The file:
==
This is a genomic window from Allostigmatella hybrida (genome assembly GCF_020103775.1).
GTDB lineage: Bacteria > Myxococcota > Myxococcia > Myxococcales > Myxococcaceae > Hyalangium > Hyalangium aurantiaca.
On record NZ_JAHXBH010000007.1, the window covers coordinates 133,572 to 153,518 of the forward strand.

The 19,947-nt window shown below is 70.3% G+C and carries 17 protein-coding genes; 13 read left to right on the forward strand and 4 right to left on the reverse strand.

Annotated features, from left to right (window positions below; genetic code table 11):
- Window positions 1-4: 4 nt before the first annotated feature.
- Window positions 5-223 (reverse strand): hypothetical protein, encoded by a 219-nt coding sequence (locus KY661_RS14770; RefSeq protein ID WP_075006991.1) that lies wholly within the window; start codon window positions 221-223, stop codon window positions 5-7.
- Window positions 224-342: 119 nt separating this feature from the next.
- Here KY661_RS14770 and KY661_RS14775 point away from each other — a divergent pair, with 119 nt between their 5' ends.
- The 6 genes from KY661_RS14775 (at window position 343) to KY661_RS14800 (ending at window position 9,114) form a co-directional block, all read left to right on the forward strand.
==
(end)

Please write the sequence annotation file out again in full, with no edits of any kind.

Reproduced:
This is a genomic window from Allostigmatella hybrida (genome assembly GCF_020103775.1).
GTDB lineage: Bacteria > Myxococcota > Myxococcia > Myxococcales > Myxococcaceae > Hyalangium > Hyalangium aurantiaca.
On record NZ_JAHXBH010000007.1, the window covers coordinates 133,572 to 153,518 of the forward strand.

The 19,947-nt window shown below is 70.3% G+C and carries 17 protein-coding genes; 13 read left to right on the forward strand and 4 right to left on the reverse strand.

Annotated features, from left to right (window positions below; genetic code table 11):
- Window positions 1-4: 4 nt before the first annotated feature.
- Window positions 5-223 (reverse strand): hypothetical protein, encoded by a 219-nt coding sequence (locus KY661_RS14770; RefSeq protein ID WP_075006991.1) that lies wholly within the window; start codon window positions 221-223, stop codon window positions 5-7.
- Window positions 224-342: 119 nt separating this feature from the next.
- Here KY661_RS14770 and KY661_RS14775 point away from each other — a divergent pair, with 119 nt between their 5' ends.
- The 6 genes from KY661_RS14775 (at window position 343) to KY661_RS14800 (ending at window position 9,114) form a co-directional block, all read left to right on the forward strand.